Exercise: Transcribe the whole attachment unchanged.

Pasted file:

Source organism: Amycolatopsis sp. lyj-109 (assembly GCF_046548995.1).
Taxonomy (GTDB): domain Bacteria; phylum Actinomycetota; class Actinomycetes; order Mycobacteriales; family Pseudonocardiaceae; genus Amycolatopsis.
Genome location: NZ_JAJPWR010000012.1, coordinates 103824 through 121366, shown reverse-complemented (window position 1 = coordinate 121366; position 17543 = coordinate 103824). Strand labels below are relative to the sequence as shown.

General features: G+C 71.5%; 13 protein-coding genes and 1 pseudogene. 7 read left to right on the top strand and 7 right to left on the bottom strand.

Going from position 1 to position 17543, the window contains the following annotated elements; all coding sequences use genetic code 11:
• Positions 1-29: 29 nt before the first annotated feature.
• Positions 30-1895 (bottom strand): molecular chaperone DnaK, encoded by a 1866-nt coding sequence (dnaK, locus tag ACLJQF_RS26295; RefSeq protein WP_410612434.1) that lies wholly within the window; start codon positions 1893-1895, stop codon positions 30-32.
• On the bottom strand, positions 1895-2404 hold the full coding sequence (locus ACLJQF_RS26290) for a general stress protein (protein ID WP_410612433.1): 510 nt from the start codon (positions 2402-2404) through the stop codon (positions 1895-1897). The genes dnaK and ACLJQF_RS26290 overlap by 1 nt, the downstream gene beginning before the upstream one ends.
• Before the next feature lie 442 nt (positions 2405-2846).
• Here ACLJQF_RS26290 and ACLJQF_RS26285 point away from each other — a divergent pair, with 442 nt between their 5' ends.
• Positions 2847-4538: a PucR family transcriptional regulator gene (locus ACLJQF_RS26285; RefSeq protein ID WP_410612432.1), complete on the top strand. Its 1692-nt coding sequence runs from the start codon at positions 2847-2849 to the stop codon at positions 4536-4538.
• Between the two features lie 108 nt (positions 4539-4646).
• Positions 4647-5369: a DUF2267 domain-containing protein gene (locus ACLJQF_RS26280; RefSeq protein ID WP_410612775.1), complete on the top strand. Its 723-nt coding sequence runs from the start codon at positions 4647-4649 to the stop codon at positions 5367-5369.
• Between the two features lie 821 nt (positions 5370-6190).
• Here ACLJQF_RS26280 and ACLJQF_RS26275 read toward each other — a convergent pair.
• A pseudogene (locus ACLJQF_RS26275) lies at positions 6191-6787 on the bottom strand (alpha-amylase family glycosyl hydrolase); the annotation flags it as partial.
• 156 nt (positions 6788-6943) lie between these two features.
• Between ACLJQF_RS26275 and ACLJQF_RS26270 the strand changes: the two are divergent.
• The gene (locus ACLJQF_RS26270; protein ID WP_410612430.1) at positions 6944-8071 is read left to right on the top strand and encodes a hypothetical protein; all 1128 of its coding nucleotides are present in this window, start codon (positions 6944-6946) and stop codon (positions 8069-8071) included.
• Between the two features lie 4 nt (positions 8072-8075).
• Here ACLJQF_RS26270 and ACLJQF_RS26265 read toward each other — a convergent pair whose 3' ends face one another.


Source organism: Amycolatopsis sp. lyj-109 (assembly GCF_046548995.1).
Taxonomy (GTDB): domain Bacteria; phylum Actinomycetota; class Actinomycetes; order Mycobacteriales; family Pseudonocardiaceae; genus Amycolatopsis.
Genome location: NZ_JAJPWR010000012.1, coordinates 103824 through 121366, shown reverse-complemented (window position 1 = coordinate 121366; position 17543 = coordinate 103824). Strand labels below are relative to the sequence as shown.

General features: G+C 71.5%; 13 protein-coding genes and 1 pseudogene. 7 read left to right on the top strand and 7 right to left on the bottom strand.

Going from position 1 to position 17543, the window contains the following annotated elements; all coding sequences use genetic code 11:
• Positions 1-29: 29 nt before the first annotated feature.
• Positions 30-1895 (bottom strand): molecular chaperone DnaK, encoded by a 1866-nt coding sequence (dnaK, locus tag ACLJQF_RS26295; RefSeq protein WP_410612434.1) that lies wholly within the window; start codon positions 1893-1895, stop codon positions 30-32.
• On the bottom strand, positions 1895-2404 hold the full coding sequence (locus ACLJQF_RS26290) for a general stress protein (protein ID WP_410612433.1): 510 nt from the start codon (positions 2402-2404) through the stop codon (positions 1895-1897). The genes dnaK and ACLJQF_RS26290 overlap by 1 nt, the downstream gene beginning before the upstream one ends.
• Before the next feature lie 442 nt (positions 2405-2846).
• Here ACLJQF_RS26290 and ACLJQF_RS26285 point away from each other — a divergent pair, with 442 nt between their 5' ends.
• Positions 2847-4538: a PucR family transcriptional regulator gene (locus ACLJQF_RS26285; RefSeq protein ID WP_410612432.1), complete on the top strand. Its 1692-nt coding sequence runs from the start codon at positions 2847-2849 to the stop codon at positions 4536-4538.
• Between the two features lie 108 nt (positions 4539-4646).
• Positions 4647-5369: a DUF2267 domain-containing protein gene (locus ACLJQF_RS26280; RefSeq protein ID WP_410612775.1), complete on the top strand. Its 723-nt coding sequence runs from the start codon at positions 4647-4649 to the stop codon at positions 5367-5369.
• Between the two features lie 821 nt (positions 5370-6190).
• Here ACLJQF_RS26280 and ACLJQF_RS26275 read toward each other — a convergent pair.
• A pseudogene (locus ACLJQF_RS26275) lies at positions 6191-6787 on the bottom strand (alpha-amylase family glycosyl hydrolase); the annotation flags it as partial.
• 156 nt (positions 6788-6943) lie between these two features.
• Between ACLJQF_RS26275 and ACLJQF_RS26270 the strand changes: the two are divergent.
• The gene (locus ACLJQF_RS26270; protein ID WP_410612430.1) at positions 6944-8071 is read left to right on the top strand and encodes a hypothetical protein; all 1128 of its coding nucleotides are present in this window, start codon (positions 6944-6946) and stop codon (positions 8069-8071) included.
• Between the two features lie 4 nt (positions 8072-8075).
• Here ACLJQF_RS26270 and ACLJQF_RS26265 read toward each other — a convergent pair whose 3' ends face one another.